Happiness and same-sex affectionPosted: 22 April, 2016 Filed under: Saul Leal | Tags: autonomy of will, Brazil, Chinelo Okparanta, Civil Code, constitution, fundamental rights, gay, happiness, homo-affectionate, hope of happiness, human dignity, Justice Celso de Mello, Justice Luiz Fux, love, Nigeria, prejudice, privacy, protection of the right to life, right to equal protection under the law, right to happiness, same-sex affection, same-sex couples, same-sex marriage, sexual discrimination, sexual minorities, United States Declaration of Independence 3 Comments
Author: Saul Leal
Vice-Chancellor Postdoctoral Fellow, Institute for International and Comparative Law in Africa (ICLA)
Chinelo Okparanta is a Nigerian writer, currently living as a citizen in the United States. She understands the prejudices of her native country, especially against homosexuals. In some parts of Nigeria, a gay individual may be stoned to death under the Shari’a law. Okparanta writes, in her lesbian romance Happiness like Water, ‘yes, our love may be hidden, but it is strong. It can still bring happiness’.
Why must the love between two consenting adults be hidden? Should the State have the power to decide towards whom one may show affection? These disconcerting questions may be answered in terms of global Constitutions.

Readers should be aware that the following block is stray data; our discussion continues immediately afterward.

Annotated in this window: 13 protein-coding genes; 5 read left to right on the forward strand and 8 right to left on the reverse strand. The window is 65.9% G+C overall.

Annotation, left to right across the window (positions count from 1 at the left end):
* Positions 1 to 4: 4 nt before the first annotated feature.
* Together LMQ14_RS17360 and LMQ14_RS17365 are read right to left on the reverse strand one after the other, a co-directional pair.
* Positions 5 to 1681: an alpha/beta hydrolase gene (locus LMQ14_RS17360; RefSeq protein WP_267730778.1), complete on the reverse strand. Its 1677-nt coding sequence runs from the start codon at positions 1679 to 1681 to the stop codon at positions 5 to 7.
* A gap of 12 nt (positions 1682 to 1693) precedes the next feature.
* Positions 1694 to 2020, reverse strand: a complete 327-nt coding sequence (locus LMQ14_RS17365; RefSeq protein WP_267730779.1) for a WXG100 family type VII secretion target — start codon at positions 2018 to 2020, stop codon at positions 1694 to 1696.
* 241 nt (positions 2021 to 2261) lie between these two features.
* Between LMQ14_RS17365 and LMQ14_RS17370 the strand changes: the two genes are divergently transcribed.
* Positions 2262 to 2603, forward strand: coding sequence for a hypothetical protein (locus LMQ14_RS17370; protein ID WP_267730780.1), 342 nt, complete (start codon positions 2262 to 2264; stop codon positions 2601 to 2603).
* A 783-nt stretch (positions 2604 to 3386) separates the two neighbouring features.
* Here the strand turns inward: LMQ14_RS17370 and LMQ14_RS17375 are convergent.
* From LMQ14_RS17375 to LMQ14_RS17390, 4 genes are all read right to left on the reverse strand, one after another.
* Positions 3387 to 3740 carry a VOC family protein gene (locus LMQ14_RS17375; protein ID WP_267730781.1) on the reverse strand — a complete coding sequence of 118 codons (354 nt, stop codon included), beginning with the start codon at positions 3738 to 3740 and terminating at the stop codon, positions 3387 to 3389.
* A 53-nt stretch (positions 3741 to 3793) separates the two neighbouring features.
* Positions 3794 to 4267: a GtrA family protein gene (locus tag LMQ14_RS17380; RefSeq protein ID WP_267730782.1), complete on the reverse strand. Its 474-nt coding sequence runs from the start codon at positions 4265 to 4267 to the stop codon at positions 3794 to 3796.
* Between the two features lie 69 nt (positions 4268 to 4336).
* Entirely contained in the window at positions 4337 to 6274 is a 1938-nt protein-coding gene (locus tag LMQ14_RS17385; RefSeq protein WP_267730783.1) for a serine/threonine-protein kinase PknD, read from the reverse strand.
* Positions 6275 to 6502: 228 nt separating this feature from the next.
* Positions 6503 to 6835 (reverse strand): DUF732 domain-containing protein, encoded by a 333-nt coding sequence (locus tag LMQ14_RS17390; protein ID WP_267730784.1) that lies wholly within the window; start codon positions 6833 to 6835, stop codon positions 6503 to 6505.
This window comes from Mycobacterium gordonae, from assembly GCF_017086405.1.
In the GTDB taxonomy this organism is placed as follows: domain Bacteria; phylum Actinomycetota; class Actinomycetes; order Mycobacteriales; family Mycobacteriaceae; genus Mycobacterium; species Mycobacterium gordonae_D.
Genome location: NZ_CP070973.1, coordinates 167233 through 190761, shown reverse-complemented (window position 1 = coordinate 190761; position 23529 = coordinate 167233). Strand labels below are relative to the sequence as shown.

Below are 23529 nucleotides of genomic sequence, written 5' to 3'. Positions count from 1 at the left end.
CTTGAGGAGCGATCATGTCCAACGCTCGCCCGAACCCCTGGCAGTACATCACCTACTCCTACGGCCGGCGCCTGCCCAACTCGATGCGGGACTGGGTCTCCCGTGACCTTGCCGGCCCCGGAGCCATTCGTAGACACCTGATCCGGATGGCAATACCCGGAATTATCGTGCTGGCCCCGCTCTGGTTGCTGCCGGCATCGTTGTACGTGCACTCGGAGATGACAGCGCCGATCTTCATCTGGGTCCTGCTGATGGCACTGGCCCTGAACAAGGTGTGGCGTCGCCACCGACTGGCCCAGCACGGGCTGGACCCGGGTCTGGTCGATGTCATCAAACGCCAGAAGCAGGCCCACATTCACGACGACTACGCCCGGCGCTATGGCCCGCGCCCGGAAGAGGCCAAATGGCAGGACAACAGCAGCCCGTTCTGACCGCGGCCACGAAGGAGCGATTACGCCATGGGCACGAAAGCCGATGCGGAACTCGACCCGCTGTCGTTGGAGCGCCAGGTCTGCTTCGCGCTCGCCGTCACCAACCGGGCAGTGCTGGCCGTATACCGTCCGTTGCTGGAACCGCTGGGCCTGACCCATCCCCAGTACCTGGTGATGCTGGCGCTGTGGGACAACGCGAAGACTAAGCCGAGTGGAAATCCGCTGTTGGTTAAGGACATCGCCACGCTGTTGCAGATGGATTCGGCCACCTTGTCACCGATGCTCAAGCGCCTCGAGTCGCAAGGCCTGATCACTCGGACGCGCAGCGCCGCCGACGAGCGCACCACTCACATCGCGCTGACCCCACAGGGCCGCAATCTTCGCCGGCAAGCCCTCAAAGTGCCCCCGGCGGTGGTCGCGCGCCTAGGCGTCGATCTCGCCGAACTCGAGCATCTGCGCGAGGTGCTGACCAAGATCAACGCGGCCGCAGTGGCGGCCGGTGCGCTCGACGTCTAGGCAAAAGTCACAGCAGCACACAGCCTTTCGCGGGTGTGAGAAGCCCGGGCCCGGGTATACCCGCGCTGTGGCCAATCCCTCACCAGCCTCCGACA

The most important Brazilian decision which entailed the right to happiness was in 2011. The Supreme Court had to rule on the interpretation to be given to article 1.723 of the Civil Code, which only recognizes a common-law relationship between a man and a woman as a family unit which must be public knowledge, continuous, and long-lasting, and be established for the purpose of building a family. The need for the aforementioned ruling resulted from the fact that government bodies refused to grant these rights to homo-affectionate couples. Therefore, the Court had to decide if this union also covered same-sex couples, even though the provision expressly mentions ‘man and a woman’.
Does the new Women Empowerment and Gender Equality Bill fill the gaps?Posted: 20 November, 2012 Filed under: Maya Perez Aronsson | Tags: bisexual, Committee on Elimination of Discrimination Against Women (CEDAW), corrective rape, disability, gay, gender-based violence, intersexed, lesbian, LGBTI, sexual orientation, transgender, United Nations 1 Comment
Author: Maya Perez Aronsson
Intern, Centre for Human Rights, Faculty of Law, University of Pretoria
South Africa has some of the most progressive legislation on gender equality in the world yet there is a lack of de facto equality in this country. A new Bill has been put forth to further promote women empowerment and gender equality – will this be the solution?
In September 2012 the Department of Women, Children and People with Disabilities presented the Women Empowerment and Gender Equality Bill (the Equality Bill). The purpose of the new Bill is to establish a legislative framework for the empowerment of women and to provide an obligation to adopt and implement gender mainstreaming. The Bill includes detailed provisions regarding these issues such as encouraging the recognition of the economic value of the roles of women in various sectors of life, and the achievement of at least 50 % representation and participation of women in decision-making structures in all entities.